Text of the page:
Yoga Vasistha

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The Yoga Vasistha is one of the most important books of the Sanathan Dharma.

It is the finest scripture in the world after the Upanishads.

It is a very long book and there are no true versions of the complete text.

One of the versions can be downloaded here.

Many very knowledgeable people have provided excellent interpretations.

My insight into this invaluable scripture is from the works of Swami Venkatesananda and also from Raghunandan.

The Yoga Vasistha is though longer, is a much simpler to understand than the Upanishads, since it is mainly in the form of a dialog and stories.

In fact I think the Yoga Vasistha is the first scripture that should be taught for an introduction into the Sanathan Dharma.

It is mainly in the form of stories given by Maha Rishi Vasistha to Rama to explain the whole mystery of existence, liberation, Dhyan and Brahman.

Its simple but profound description of Brahman and ध्यान (Dhyan) is unparalleled in any scripture of the world, except for the Upanishads.

The entire purpose of the Yoga Vasistha is explained in this couplet:

Neither one who is totally ignorant nor one who knows it (i.e. Truth) is eligible to study this book.

Only he who thinks ‘I am bound; I must become free’ is entitled to study it.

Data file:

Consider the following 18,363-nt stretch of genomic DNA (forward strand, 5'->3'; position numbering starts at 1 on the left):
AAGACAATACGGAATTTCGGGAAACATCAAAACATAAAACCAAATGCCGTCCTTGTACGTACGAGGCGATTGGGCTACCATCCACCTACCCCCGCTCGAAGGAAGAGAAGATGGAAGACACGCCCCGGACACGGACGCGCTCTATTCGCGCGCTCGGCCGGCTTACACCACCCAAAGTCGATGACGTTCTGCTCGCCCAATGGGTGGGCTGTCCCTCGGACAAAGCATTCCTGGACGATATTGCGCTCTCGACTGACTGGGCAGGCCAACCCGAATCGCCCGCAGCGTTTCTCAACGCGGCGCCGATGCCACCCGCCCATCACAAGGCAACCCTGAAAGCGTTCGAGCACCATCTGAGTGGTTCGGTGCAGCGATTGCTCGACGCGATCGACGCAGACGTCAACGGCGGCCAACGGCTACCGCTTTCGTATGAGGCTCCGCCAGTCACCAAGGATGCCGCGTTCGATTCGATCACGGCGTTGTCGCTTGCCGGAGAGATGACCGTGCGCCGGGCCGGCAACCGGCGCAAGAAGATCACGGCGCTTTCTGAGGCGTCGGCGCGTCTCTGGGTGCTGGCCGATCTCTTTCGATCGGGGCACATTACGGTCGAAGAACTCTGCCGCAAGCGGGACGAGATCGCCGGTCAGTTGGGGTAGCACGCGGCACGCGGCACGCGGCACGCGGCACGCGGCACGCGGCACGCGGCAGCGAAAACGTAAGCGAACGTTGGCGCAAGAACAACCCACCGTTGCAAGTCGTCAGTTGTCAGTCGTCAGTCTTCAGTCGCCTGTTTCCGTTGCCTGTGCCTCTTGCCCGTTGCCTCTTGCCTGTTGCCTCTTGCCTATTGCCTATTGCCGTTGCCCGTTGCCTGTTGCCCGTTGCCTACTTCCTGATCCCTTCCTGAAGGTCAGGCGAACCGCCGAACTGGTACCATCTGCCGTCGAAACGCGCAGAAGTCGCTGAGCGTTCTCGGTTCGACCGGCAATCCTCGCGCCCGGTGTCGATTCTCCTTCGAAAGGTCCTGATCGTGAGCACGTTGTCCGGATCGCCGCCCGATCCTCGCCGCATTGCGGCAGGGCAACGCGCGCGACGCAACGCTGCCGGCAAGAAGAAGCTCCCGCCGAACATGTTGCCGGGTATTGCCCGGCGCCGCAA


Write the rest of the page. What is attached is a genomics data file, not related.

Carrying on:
The foundation of the character of Rama was built because of his training by Maha Rishi Vasistha.

An excellent summary of this training has been translated and interpreted by Swami Venkatesananda.

According to Swami Venkatesananda, the foundation of the Yoga Vasistha is clarity of thought and reason.

According to Verse II:18:

The remark of even a child is to be accepted, if it is in accordance with reason; but the remark of even Brahman himself, the creator of the world, is to be rejected like a piece of straw if it does not accord with reason.

The discourse on Brahman is short, but as profound and enlightening as any Mukya Upanishad.

Consciousness is Brahman,
the world is Brahman,
all the elements are Brahman,
I am Brahman, my enemy is Brahman,
my friends and relatives are Brahman,
Brahman is the three periods of time,
for all these are rooted in Brahman.

 

 TO BE CONTINUED